3. Talk about them: Think about times recently when someone seemed to overreact. Ask them if they have felt sad or disappointed about anything over the past several months, and then, ask them why. If the explanation includes phrases like: “But, I thought,” “We were supposed to,” or “You said that,” these are pretty good clues that their frustration or anger is stemming from unmet expectations. (This works for adults, too!)

4. Keep them realistic: We have to try to look at what is going on around us as we plan so that, as much as possible, we keep our expectations based on what is really happening, not just on what we want or hope will happen. Sometimes keeping our expectations realistic means that we are not excited about what the future holds, but at least it helps us not be caught off-guard. And when we know there are hard times coming, we can be intentional about going to the Lord and asking for the help and encouragement we need to get through those tough days.  

5. Keep them flexible: We need to be willing and able to adjust to whatever happens, and to reshape our expectations as we understand more and more about the situation. Here is where the Play-Doh comes in! It is soft and easily transformed from one shape into another. If you throw it up against a hard wall, it will hit with a thunk—but it will just change its shape, become flattened on one side, and slide to the floor without any harm to itself or to anything around it. By contrast, if you throw a glass at a wall, it shatters, hurts the glass and leaves painful splinters behind.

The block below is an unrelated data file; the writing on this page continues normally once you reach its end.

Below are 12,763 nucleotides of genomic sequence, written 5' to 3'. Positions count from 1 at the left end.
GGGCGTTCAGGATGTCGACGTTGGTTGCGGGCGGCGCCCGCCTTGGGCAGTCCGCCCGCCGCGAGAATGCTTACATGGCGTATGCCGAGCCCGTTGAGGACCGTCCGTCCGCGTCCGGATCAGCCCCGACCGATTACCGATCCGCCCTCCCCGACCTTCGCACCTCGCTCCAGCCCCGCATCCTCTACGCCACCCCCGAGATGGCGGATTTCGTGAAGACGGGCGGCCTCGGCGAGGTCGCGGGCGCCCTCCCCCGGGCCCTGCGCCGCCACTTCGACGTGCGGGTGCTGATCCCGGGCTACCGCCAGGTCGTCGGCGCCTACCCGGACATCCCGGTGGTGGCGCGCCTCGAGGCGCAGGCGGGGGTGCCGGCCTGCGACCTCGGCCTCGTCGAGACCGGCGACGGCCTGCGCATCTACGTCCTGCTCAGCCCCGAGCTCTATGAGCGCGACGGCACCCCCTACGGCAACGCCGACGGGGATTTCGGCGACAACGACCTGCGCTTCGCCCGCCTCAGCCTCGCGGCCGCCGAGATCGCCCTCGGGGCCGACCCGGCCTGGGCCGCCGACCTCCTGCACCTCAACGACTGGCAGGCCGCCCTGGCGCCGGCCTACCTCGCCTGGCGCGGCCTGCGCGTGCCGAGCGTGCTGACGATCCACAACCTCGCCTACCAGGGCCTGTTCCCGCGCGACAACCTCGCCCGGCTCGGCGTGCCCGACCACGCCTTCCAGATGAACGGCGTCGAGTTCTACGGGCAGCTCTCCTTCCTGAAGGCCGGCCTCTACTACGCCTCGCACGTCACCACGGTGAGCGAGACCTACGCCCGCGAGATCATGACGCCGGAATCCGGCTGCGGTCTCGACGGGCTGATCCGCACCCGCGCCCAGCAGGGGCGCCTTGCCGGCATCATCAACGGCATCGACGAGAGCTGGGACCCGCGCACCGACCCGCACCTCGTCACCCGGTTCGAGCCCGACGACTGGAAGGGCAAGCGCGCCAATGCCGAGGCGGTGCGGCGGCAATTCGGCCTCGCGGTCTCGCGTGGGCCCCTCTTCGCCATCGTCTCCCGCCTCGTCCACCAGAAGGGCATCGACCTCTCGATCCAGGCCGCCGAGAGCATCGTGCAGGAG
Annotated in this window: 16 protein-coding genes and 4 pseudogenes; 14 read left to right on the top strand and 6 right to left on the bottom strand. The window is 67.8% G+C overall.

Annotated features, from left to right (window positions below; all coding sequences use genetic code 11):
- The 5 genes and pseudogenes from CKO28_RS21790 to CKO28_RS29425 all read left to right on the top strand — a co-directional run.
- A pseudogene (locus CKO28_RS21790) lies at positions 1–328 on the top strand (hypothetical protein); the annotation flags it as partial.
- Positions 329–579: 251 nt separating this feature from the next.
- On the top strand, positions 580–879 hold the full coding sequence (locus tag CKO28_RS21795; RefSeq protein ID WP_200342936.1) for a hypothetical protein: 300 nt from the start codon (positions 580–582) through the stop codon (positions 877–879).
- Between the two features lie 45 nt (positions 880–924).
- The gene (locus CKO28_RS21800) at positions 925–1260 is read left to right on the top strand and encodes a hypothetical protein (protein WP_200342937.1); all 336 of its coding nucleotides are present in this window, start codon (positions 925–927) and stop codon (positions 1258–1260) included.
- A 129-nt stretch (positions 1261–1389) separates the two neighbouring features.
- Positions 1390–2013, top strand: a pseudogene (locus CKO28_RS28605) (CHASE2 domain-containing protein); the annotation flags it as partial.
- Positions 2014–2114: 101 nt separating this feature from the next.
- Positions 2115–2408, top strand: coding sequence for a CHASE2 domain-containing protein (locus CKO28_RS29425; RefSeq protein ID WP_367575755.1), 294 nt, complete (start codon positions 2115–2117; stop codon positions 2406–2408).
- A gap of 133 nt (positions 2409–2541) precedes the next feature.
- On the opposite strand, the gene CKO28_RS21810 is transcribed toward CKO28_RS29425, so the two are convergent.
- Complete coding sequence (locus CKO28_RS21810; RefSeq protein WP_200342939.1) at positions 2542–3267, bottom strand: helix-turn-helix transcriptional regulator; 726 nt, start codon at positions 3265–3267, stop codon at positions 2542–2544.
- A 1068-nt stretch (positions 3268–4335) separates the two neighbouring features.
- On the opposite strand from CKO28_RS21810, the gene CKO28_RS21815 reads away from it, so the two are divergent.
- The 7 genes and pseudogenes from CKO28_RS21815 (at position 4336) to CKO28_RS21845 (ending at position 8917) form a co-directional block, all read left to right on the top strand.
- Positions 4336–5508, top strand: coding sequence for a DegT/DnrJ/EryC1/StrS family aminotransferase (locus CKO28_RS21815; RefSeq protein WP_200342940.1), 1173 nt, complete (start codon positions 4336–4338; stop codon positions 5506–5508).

When we hold too tightly to how we think things should be and demand that our expectations are met “or else,” it makes them hard like glass. When those expectations crash into the hard wall of reality, they can hurt the person who had those expectations, and their response can end up also hurting everyone around them.  

If we keep our expectations soft and flexible, like Play-Doh, when those expectations run into the hard wall of reality, they just take on the new shape, and we are able to adjust, move forward, and adapt to the new reality without causing too much pain to ourselves or others. That’s why we need to work to, “Keep our expectations soft like Play-Doh!

Come back Friday to see examples of what Play-Doh Expectations might look like this Christmas season.  

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Teena Embaugh
Teena grew up in Indonesia, where her parents served as missionaries. She studied to become a nurse and then served in Macedonia until 2008. Now, she specializes in caring for SEND’s missionary kids.